Set in the near-future, technology controls nearly all aspects of life. But when Grey, a self-identified technophobe, has his world turned upside down, his only hope for revenge is an experimental computer chip implant called Stem.
Early 1970s. Four strangers check in at the El Royale Hotel. The hotel is deserted, staffed by a single desk clerk. Some of the new guests' reasons for being there are less than innocent and some are not who they appear to be.
Set in contemporary Chicago, amid a time of turmoil, four women with nothing in common except a debt left behind by their dead husbands' criminal activities, take fate into their own hands, and conspire to forge a future on their own terms.
After David Kim (John Cho)'s 16-year-old daughter goes missing, a local investigation is opened and a detective is assigned to the case. But 37 hours later and without a single lead, David decides to search the one place no one has looked yet, where all secrets are kept today: his daughter's laptop. In a hyper-modern thriller told via the technology devices we use every day to communicate, David must trace his daughter's digital footprints before she disappears forever.
When Searching was initially annouced I was excited, a John Cho straight role and in that unique presentation style? Count me in, this was on paper destined to be something special.
Sadly whenever I hype a movie up like this they tend to fall flat, but not Searching. No, no Searching lived up to my high expectations and the John Cho movie demonstrated that this is one of those guys like Ryan Reynolds and Will Smith who truly can do it all.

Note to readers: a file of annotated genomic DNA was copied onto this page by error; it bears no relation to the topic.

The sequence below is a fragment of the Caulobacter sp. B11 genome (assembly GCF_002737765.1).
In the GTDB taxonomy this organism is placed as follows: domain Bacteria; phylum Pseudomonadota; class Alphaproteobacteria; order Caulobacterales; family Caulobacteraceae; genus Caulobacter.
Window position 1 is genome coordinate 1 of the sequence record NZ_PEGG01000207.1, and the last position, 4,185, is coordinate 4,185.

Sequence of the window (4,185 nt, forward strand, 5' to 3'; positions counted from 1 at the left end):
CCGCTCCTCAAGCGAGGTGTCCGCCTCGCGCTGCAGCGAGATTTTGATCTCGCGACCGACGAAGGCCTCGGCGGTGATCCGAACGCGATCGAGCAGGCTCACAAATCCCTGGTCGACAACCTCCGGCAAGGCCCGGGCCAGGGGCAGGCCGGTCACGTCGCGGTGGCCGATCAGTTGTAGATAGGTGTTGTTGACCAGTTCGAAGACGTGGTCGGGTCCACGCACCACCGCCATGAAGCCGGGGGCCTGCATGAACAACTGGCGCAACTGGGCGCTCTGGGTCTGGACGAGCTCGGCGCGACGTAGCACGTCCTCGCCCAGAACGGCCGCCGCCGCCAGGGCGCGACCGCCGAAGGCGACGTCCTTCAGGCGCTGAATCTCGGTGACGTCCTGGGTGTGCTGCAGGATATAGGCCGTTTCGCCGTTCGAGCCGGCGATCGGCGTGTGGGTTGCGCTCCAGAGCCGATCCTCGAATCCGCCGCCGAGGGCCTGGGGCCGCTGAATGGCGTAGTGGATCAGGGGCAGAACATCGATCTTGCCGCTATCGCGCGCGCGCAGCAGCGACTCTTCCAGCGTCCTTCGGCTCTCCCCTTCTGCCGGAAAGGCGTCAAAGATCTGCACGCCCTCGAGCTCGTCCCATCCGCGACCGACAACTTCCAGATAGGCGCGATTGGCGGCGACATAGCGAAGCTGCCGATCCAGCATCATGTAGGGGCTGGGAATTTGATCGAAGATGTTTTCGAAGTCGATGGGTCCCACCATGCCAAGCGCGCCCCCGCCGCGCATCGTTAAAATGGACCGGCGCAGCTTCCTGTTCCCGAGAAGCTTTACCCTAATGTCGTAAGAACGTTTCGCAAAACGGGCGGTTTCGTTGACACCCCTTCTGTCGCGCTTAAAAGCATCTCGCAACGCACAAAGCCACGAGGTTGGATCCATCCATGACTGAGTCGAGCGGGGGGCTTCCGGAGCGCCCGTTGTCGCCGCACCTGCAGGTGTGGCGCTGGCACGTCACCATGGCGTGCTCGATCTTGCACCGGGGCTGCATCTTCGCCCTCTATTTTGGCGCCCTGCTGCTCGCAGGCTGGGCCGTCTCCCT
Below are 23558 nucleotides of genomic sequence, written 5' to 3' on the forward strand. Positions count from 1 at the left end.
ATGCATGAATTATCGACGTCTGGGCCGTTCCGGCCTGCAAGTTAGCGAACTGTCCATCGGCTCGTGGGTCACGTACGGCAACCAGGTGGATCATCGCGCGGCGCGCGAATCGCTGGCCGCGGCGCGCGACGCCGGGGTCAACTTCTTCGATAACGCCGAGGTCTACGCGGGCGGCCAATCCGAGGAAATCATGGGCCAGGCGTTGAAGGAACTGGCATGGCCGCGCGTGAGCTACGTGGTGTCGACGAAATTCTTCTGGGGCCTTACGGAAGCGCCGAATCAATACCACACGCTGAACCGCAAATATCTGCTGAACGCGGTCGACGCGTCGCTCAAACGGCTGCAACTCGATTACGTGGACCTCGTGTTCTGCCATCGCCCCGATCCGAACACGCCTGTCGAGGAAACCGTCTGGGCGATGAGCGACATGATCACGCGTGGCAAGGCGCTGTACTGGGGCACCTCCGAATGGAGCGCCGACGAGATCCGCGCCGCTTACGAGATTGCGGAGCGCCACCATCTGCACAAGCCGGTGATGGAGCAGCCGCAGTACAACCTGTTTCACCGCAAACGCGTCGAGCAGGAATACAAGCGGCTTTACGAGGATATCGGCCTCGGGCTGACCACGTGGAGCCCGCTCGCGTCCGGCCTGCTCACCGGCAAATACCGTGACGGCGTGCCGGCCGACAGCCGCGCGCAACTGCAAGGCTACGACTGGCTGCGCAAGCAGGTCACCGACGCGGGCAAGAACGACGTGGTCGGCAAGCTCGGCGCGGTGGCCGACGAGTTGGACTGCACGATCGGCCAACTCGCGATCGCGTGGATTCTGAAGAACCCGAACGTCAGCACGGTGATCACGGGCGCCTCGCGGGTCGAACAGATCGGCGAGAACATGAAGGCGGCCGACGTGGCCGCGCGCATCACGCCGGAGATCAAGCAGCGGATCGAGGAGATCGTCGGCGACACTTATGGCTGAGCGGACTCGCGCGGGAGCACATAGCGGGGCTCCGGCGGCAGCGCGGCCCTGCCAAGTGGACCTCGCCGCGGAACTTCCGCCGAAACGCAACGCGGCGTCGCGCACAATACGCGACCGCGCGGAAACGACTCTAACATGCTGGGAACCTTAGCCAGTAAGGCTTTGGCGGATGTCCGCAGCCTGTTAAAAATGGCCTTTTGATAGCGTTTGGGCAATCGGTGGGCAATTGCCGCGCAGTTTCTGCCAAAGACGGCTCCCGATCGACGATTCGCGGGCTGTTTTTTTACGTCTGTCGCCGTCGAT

The whole movie plays out through pc windows and camera footage. Yes it has been done before with the likes of Unfriended (2014) but they took the concept to the next level here and it works considerably better than you'd imagine.
John Cho delivers an emotional tour de force with some of the best written material I've seen in years. It's so clever, so intricate and just when you think you've got it all figured out another spanner is thrown into the works to make you re-evaluate everything you've seen so far.
As I'm getting older I'm becoming a harsher critic because I've seen everything before. Movies like Searching reaffirm my faith in the industry, it's fresh, it's fascinating and doesn't fall for any of the usual Hollywood tropes.
By far Searching is the best film I've seen in a longtime, a true unconditional triumph and I applaud everyone involved. Outstanding!
Very unique cinematography
Powerful performance by Cho
Incredibly smart writing
Nothing springs to mind
Things I Learnt From This Movie:
There is hope for Hollywood yet
John Cho is one of the most underappreciated actors in the industry
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